Rethinking ‘Colonized’ and ‘Colonizer’ in the Archaeology of Colonialism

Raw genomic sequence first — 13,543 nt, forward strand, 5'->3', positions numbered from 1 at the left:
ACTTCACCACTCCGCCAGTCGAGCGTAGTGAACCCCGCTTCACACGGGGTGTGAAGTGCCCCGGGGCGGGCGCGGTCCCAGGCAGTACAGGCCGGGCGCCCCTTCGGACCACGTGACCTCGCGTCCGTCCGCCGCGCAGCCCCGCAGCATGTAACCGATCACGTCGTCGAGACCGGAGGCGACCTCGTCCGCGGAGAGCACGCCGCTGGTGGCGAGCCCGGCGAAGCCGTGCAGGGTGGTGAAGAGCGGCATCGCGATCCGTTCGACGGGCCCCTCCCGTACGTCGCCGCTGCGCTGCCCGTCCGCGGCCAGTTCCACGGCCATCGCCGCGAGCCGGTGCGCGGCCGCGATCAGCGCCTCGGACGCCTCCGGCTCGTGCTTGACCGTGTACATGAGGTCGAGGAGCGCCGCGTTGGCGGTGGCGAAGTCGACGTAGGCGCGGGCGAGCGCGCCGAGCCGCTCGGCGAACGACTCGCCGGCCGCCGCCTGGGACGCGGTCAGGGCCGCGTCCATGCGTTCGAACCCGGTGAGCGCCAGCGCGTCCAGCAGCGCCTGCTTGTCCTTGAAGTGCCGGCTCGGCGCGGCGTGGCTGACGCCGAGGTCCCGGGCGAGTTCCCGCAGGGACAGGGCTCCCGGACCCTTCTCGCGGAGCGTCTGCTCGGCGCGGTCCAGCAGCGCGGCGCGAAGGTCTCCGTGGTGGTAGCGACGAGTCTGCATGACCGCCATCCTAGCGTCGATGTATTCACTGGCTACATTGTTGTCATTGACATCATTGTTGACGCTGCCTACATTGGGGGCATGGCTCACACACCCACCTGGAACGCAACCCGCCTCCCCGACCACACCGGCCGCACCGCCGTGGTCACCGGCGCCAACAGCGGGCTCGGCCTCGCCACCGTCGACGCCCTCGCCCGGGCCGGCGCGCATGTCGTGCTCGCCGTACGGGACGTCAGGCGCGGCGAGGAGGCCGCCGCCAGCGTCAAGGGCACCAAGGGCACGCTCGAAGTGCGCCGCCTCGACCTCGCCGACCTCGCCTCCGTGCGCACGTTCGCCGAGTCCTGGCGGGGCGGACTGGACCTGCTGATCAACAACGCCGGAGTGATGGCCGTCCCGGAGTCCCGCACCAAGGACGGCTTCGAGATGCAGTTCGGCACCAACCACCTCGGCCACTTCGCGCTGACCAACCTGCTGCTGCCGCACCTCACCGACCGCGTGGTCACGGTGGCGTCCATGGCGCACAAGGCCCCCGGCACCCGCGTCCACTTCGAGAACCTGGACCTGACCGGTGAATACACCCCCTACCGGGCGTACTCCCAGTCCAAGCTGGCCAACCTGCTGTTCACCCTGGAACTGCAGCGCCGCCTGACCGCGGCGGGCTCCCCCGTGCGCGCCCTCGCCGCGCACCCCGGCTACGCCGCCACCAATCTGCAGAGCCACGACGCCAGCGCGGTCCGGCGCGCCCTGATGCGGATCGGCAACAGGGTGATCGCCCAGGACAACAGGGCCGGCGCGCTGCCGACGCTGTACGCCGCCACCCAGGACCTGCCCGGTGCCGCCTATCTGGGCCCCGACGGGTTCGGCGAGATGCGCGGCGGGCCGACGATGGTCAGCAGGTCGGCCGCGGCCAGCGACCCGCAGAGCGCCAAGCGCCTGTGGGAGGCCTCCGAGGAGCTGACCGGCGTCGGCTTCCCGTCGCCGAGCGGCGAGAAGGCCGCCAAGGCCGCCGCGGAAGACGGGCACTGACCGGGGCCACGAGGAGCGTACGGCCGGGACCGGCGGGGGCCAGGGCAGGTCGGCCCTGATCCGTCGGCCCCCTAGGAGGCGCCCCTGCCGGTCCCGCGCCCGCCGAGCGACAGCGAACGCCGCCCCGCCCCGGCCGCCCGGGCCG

This chapter explores a framework that deals with the archaeology and heritage of cross-cultural interactions in the cattle and sheep ranching (‘pastoral’) industries of Australia. It first provides a historical background on government policies on aboriginal people and pastoral labour in Australia between 1788 and 1988 before suggesting some ways in which archaeology might address idealised notions of ‘coloniser’ and ‘colonised’. It then outlines the various strategic and mundane ways in which both colonised and coloniser engage with their social and Indigenous worlds, express notions of individual and group identity, and at the same time deal with the very real inequalities and conflicts that characterise colonial and postcolonial relations of difference.
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